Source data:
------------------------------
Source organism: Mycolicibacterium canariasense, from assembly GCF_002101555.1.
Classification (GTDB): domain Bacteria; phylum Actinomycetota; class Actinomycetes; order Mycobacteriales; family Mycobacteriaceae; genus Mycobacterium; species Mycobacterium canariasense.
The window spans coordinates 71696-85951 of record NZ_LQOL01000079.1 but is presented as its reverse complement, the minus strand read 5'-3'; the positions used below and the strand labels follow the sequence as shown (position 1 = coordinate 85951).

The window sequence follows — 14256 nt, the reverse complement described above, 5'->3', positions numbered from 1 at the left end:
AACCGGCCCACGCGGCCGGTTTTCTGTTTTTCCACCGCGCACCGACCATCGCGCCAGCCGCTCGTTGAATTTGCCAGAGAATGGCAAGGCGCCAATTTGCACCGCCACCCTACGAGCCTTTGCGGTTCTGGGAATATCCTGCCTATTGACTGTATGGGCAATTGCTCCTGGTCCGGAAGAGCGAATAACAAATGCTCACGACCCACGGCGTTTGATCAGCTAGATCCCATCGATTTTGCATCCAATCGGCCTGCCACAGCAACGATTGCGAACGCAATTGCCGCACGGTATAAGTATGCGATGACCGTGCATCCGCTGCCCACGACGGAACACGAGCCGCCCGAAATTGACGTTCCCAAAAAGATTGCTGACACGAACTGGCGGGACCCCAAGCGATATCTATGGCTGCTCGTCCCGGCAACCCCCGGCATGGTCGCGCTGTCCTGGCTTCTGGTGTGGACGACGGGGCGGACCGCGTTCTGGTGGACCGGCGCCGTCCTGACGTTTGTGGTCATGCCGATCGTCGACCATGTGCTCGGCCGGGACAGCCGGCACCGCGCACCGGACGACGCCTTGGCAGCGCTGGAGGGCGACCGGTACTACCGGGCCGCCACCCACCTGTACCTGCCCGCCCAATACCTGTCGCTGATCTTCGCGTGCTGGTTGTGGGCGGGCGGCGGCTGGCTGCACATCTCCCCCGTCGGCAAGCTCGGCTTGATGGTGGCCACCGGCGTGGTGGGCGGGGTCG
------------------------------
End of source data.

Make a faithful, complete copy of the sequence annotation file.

Source organism: Mycolicibacterium canariasense, from assembly GCF_002101555.1.
Classification (GTDB): domain Bacteria; phylum Actinomycetota; class Actinomycetes; order Mycobacteriales; family Mycobacteriaceae; genus Mycobacterium; species Mycobacterium canariasense.
The window spans coordinates 71696-85951 of record NZ_LQOL01000079.1 but is presented as its reverse complement, the minus strand read 5'-3'; the positions used below and the strand labels follow the sequence as shown (position 1 = coordinate 85951).

The window sequence follows — 14256 nt, the reverse complement described above, 5'->3', positions numbered from 1 at the left end:
AACCGGCCCACGCGGCCGGTTTTCTGTTTTTCCACCGCGCACCGACCATCGCGCCAGCCGCTCGTTGAATTTGCCAGAGAATGGCAAGGCGCCAATTTGCACCGCCACCCTACGAGCCTTTGCGGTTCTGGGAATATCCTGCCTATTGACTGTATGGGCAATTGCTCCTGGTCCGGAAGAGCGAATAACAAATGCTCACGACCCACGGCGTTTGATCAGCTAGATCCCATCGATTTTGCATCCAATCGGCCTGCCACAGCAACGATTGCGAACGCAATTGCCGCACGGTATAAGTATGCGATGACCGTGCATCCGCTGCCCACGACGGAACACGAGCCGCCCGAAATTGACGTTCCCAAAAAGATTGCTGACACGAACTGGCGGGACCCCAAGCGATATCTATGGCTGCTCGTCCCGGCAACCCCCGGCATGGTCGCGCTGTCCTGGCTTCTGGTGTGGACGACGGGGCGGACCGCGTTCTGGTGGACCGGCGCCGTCCTGACGTTTGTGGTCATGCCGATCGTCGACCATGTGCTCGGCCGGGACAGCCGGCACCGCGCACCGGACGACGCCTTGGCAGCGCTGGAGGGCGACCGGTACTACCGGGCCGCCACCCACCTGTACCTGCCCGCCCAATACCTGTCGCTGATCTTCGCGTGCTGGTTGTGGGCGGGCGGCGGCTGGCTGCACATCTCCCCCGTCGGCAAGCTCGGCTTGATGGTGGCCACCGGCGTGGTGGGCGGGGTCG